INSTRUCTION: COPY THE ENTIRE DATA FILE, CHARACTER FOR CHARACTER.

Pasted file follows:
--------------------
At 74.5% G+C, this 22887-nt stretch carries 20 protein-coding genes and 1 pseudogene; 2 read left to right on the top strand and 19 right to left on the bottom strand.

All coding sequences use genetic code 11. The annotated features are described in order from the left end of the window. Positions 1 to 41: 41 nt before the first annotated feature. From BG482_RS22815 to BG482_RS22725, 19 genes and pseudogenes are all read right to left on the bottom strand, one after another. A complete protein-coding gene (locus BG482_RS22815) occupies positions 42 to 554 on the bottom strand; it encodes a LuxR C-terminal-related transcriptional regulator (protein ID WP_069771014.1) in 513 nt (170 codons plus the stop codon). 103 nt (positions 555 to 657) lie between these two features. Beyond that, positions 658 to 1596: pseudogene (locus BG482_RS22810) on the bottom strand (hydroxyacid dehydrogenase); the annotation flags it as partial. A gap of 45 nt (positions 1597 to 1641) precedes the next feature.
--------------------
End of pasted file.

At 74.5% G+C, this 22887-nt stretch carries 20 protein-coding genes and 1 pseudogene; 2 read left to right on the top strand and 19 right to left on the bottom strand.

All coding sequences use genetic code 11. The annotated features are described in order from the left end of the window. Positions 1 to 41: 41 nt before the first annotated feature. From BG482_RS22815 to BG482_RS22725, 19 genes and pseudogenes are all read right to left on the bottom strand, one after another. A complete protein-coding gene (locus BG482_RS22815) occupies positions 42 to 554 on the bottom strand; it encodes a LuxR C-terminal-related transcriptional regulator (protein ID WP_069771014.1) in 513 nt (170 codons plus the stop codon). 103 nt (positions 555 to 657) lie between these two features. Beyond that, positions 658 to 1596: pseudogene (locus BG482_RS22810) on the bottom strand (hydroxyacid dehydrogenase); the annotation flags it as partial. A gap of 45 nt (positions 1597 to 1641) precedes the next feature.